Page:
Delight Your Donors with Handcrafted Direct Mail
When visiting my local McDonald’s I noticed their Café drink menu and decided to order an espresso drink. Americano was my choice and upon placing my order I was met with a confused look from behind the counter. The cashier wasn’t sure they could make that, so I pointed it out on the menu board behind her. She disappeared briefly and returned with my drink. She was happy to have learned how to make the beverage, telling me that it only took two presses of a button on the automated espresso machine. I paid my bill and was on my way.
There is a local coffee shop I enjoy visiting when I have more time to spare. The cheerful barista knows my name and my drink order. She operates the espresso machine skillfully, enjoying the friendly banter of the shop as she works. There are human touches throughout the visit, right down to the beautiful design poured into the foam on top of the drink. I can even have the drink served in a real ceramic mug, if I wish. There are comfortable chairs and a friendly atmosphere to enjoy as I sip my drink. It is a welcome break and always an enjoyable experience.
I place a higher value on my experience in the local coffee shop not only because the end product is high quality, but also because I enjoy seeing the human touches that made that quality possible. The drink from the McDonald’s Café was not terrible. It served its purpose as a midday caffeine boost. But it was produced and delivered in a way that didn’t make any personal connection.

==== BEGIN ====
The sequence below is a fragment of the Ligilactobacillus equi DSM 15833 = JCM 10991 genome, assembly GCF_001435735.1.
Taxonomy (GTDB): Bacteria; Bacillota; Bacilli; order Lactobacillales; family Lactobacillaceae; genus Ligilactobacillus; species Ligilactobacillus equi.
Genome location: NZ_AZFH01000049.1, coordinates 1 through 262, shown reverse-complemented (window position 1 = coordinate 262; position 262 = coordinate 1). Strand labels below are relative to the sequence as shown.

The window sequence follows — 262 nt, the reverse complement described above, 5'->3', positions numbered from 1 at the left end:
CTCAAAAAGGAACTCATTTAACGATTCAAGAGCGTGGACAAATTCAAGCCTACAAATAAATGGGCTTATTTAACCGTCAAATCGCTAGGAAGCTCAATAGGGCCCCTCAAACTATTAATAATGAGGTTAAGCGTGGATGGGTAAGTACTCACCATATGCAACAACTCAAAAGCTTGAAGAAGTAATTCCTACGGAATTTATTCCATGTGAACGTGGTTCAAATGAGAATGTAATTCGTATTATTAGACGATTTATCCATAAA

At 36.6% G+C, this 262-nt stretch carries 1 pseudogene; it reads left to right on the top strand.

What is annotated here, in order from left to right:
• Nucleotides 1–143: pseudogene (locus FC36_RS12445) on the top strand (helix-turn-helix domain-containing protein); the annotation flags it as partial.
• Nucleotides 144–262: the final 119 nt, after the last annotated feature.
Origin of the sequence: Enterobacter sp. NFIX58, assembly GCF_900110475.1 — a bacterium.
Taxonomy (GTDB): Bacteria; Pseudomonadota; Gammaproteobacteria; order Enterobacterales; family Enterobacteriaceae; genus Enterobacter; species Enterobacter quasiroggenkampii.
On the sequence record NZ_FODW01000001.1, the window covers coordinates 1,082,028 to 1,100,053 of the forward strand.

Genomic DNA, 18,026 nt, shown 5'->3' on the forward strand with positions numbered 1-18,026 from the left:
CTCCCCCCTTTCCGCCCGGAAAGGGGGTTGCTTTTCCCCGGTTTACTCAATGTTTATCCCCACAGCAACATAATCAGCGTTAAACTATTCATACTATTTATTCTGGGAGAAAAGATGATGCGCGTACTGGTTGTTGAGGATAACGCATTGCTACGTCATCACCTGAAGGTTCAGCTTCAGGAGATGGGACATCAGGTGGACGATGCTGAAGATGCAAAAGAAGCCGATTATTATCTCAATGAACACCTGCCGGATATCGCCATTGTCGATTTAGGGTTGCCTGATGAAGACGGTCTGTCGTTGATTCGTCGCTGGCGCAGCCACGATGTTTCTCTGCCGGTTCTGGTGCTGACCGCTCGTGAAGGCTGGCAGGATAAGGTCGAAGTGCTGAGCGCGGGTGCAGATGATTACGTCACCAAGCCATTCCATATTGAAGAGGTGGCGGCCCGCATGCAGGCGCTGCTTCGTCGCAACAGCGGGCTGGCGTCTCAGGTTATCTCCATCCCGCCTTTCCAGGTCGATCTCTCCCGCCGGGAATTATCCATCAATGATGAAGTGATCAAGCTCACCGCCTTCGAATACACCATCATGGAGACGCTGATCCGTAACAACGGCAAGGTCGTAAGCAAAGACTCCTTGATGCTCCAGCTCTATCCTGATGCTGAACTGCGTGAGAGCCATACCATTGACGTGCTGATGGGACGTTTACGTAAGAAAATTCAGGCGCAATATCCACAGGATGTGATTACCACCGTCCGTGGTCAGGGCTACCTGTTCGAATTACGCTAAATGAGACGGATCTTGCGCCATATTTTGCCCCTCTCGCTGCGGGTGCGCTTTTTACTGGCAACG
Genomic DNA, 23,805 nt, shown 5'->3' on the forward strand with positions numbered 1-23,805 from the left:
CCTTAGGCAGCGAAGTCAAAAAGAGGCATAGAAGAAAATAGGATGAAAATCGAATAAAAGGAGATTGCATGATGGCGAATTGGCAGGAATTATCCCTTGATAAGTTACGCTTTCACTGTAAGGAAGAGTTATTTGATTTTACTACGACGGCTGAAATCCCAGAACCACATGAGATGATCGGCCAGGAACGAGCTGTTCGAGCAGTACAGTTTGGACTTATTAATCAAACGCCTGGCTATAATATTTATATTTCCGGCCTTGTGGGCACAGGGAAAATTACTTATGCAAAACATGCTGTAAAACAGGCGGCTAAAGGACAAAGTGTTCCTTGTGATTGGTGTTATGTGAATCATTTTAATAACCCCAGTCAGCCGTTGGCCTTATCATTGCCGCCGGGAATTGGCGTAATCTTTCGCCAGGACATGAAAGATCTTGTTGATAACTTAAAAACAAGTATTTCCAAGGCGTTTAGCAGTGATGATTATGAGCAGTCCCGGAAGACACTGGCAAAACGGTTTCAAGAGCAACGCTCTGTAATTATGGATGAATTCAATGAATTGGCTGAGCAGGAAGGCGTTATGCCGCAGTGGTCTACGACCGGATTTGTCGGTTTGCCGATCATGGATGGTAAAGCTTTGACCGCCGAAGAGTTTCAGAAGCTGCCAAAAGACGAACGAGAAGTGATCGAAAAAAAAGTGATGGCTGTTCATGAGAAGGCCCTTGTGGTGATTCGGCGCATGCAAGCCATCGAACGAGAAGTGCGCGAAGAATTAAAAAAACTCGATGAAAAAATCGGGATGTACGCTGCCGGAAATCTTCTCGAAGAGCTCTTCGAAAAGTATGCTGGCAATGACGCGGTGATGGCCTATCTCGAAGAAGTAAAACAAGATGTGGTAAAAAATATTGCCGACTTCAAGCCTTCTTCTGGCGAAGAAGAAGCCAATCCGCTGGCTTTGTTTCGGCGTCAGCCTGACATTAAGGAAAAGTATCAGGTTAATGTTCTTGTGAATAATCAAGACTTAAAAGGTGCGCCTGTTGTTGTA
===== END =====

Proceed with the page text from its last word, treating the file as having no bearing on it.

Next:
It is possible to create mail that is recognizable as handcrafted based simply on appearance. As you sort your mail, what pieces create joy or at least curiosity? Why is a Birthday card from a loved one put aside to be given special attention and care? It is because you are making immediate judgments about each piece based on its appearance. It may be handwritten, have a commemorative stamp affixed, or show evidence of a paperclip or other item inside. That personal touch communicates that the contents are valuable enough to warrant this extra care and preparation.
Perhaps you are looking for ways to delight your donors with unique handcrafted mail, but are unsure of who can help you with its production. Specialty mailshops help fill a void in the direct mail industry when packages cannot be easily machine inserted or special hand work is needed to produce a mailing. Handwritten mail — or its automated counterpart RealPen/autopen — is almost always going to involve hand inserting. Finding a specialty mailshop with these capabilities can open up all kinds of creative avenues for connecting in personal ways that make sure your mail gets noticed. Getting noticed is better than being ignored, but keep in mind that handcrafted direct mail is not a silver bullet to solve all your fundraising problems. Good data, good copy, good design and a good offer are still critical to having a successful mailing. Adding a handcrafted element to bad fundraising is still going to get bad results
Get to know specialty mailshops that will become trusted strategic partners for the benefit of your organization. Visit their facilities when possible. This can be done safely even in a pandemic, and it will allow you to learn their strengths and capabilities firsthand.
I will be participating in a DMAW Production Week webinar on Thursday, April 22 at 1:00 PM. We will be discussing Mailshop Processing and covering some of these issues in more detail. I hope you will be able to join us!
Paul Clark is head of Client Services at RST Marketing in Forest, Virginia. He can be reached at 434-525-1028 or email@example.com.